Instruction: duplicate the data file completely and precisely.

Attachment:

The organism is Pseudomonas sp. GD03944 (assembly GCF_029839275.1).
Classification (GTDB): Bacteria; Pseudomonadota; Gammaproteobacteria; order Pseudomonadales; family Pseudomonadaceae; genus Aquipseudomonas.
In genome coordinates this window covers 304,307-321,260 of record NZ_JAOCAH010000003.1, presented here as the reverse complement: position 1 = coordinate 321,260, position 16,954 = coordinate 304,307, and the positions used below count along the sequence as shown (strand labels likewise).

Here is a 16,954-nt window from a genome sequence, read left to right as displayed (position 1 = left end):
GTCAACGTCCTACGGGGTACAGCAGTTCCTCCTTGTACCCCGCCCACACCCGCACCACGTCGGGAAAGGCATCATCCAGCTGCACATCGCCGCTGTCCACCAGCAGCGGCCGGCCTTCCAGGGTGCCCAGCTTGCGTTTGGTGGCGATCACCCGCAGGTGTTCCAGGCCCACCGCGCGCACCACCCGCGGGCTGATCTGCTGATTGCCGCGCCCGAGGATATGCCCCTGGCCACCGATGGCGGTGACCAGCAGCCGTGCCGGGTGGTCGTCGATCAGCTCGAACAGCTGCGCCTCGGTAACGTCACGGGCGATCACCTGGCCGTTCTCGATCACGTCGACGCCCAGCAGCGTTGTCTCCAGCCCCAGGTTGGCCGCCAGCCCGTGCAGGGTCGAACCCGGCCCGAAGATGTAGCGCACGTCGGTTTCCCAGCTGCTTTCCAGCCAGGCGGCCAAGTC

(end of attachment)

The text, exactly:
The organism is Pseudomonas sp. GD03944 (assembly GCF_029839275.1).
Classification (GTDB): Bacteria; Pseudomonadota; Gammaproteobacteria; order Pseudomonadales; family Pseudomonadaceae; genus Aquipseudomonas.
In genome coordinates this window covers 304,307-321,260 of record NZ_JAOCAH010000003.1, presented here as the reverse complement: position 1 = coordinate 321,260, position 16,954 = coordinate 304,307, and the positions used below count along the sequence as shown (strand labels likewise).

Here is a 16,954-nt window from a genome sequence, read left to right as displayed (position 1 = left end):
GTCAACGTCCTACGGGGTACAGCAGTTCCTCCTTGTACCCCGCCCACACCCGCACCACGTCGGGAAAGGCATCATCCAGCTGCACATCGCCGCTGTCCACCAGCAGCGGCCGGCCTTCCAGGGTGCCCAGCTTGCGTTTGGTGGCGATCACCCGCAGGTGTTCCAGGCCCACCGCGCGCACCACCCGCGGGCTGATCTGCTGATTGCCGCGCCCGAGGATATGCCCCTGGCCACCGATGGCGGTGACCAGCAGCCGTGCCGGGTGGTCGTCGATCAGCTCGAACAGCTGCGCCTCGGTAACGTCACGGGCGATCACCTGGCCGTTCTCGATCACGTCGACGCCCAGCAGCGTTGTCTCCAGCCCCAGGTTGGCCGCCAGCCCGTGCAGGGTCGAACCCGGCCCGAAGATGTAGCGCACGTCGGTTTCCCAGCTGCTTTCCAGCCAGGCGGCCAAGTC